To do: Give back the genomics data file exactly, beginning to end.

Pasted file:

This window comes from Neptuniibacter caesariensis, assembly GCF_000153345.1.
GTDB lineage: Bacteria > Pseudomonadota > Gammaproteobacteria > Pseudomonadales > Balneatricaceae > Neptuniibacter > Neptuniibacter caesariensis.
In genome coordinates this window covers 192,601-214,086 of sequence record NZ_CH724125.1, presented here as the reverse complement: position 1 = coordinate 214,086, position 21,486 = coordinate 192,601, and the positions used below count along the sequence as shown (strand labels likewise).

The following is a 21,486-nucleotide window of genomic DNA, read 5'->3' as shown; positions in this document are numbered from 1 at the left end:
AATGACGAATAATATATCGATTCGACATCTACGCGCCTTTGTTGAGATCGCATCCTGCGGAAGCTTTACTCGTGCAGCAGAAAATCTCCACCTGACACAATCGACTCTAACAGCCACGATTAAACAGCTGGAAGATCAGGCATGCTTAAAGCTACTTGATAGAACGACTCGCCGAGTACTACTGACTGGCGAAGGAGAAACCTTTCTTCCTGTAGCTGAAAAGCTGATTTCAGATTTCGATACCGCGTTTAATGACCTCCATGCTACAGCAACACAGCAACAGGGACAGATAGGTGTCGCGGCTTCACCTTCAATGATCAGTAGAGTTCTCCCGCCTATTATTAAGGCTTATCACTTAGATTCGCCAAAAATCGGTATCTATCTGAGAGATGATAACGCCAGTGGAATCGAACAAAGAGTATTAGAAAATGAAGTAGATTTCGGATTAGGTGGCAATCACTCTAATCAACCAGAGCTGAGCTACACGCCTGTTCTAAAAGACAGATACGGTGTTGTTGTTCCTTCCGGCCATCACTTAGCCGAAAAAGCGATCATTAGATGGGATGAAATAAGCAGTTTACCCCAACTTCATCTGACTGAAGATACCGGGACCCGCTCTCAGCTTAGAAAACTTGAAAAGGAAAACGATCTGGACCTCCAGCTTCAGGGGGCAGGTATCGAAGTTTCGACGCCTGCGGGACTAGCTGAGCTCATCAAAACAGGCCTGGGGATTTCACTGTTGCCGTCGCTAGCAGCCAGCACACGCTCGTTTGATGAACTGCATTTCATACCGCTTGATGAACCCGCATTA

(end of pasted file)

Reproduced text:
This window comes from Neptuniibacter caesariensis, assembly GCF_000153345.1.
GTDB lineage: Bacteria > Pseudomonadota > Gammaproteobacteria > Pseudomonadales > Balneatricaceae > Neptuniibacter > Neptuniibacter caesariensis.
In genome coordinates this window covers 192,601-214,086 of sequence record NZ_CH724125.1, presented here as the reverse complement: position 1 = coordinate 214,086, position 21,486 = coordinate 192,601, and the positions used below count along the sequence as shown (strand labels likewise).

The following is a 21,486-nucleotide window of genomic DNA, read 5'->3' as shown; positions in this document are numbered from 1 at the left end:
AATGACGAATAATATATCGATTCGACATCTACGCGCCTTTGTTGAGATCGCATCCTGCGGAAGCTTTACTCGTGCAGCAGAAAATCTCCACCTGACACAATCGACTCTAACAGCCACGATTAAACAGCTGGAAGATCAGGCATGCTTAAAGCTACTTGATAGAACGACTCGCCGAGTACTACTGACTGGCGAAGGAGAAACCTTTCTTCCTGTAGCTGAAAAGCTGATTTCAGATTTCGATACCGCGTTTAATGACCTCCATGCTACAGCAACACAGCAACAGGGACAGATAGGTGTCGCGGCTTCACCTTCAATGATCAGTAGAGTTCTCCCGCCTATTATTAAGGCTTATCACTTAGATTCGCCAAAAATCGGTATCTATCTGAGAGATGATAACGCCAGTGGAATCGAACAAAGAGTATTAGAAAATGAAGTAGATTTCGGATTAGGTGGCAATCACTCTAATCAACCAGAGCTGAGCTACACGCCTGTTCTAAAAGACAGATACGGTGTTGTTGTTCCTTCCGGCCATCACTTAGCCGAAAAAGCGATCATTAGATGGGATGAAATAAGCAGTTTACCCCAACTTCATCTGACTGAAGATACCGGGACCCGCTCTCAGCTTAGAAAACTTGAAAAGGAAAACGATCTGGACCTCCAGCTTCAGGGGGCAGGTATCGAAGTTTCGACGCCTGCGGGACTAGCTGAGCTCATCAAAACAGGCCTGGGGATTTCACTGTTGCCGTCGCTAGCAGCCAGCACACGCTCGTTTGATGAACTGCATTTCATACCGCTTGATGAACCCGCATTA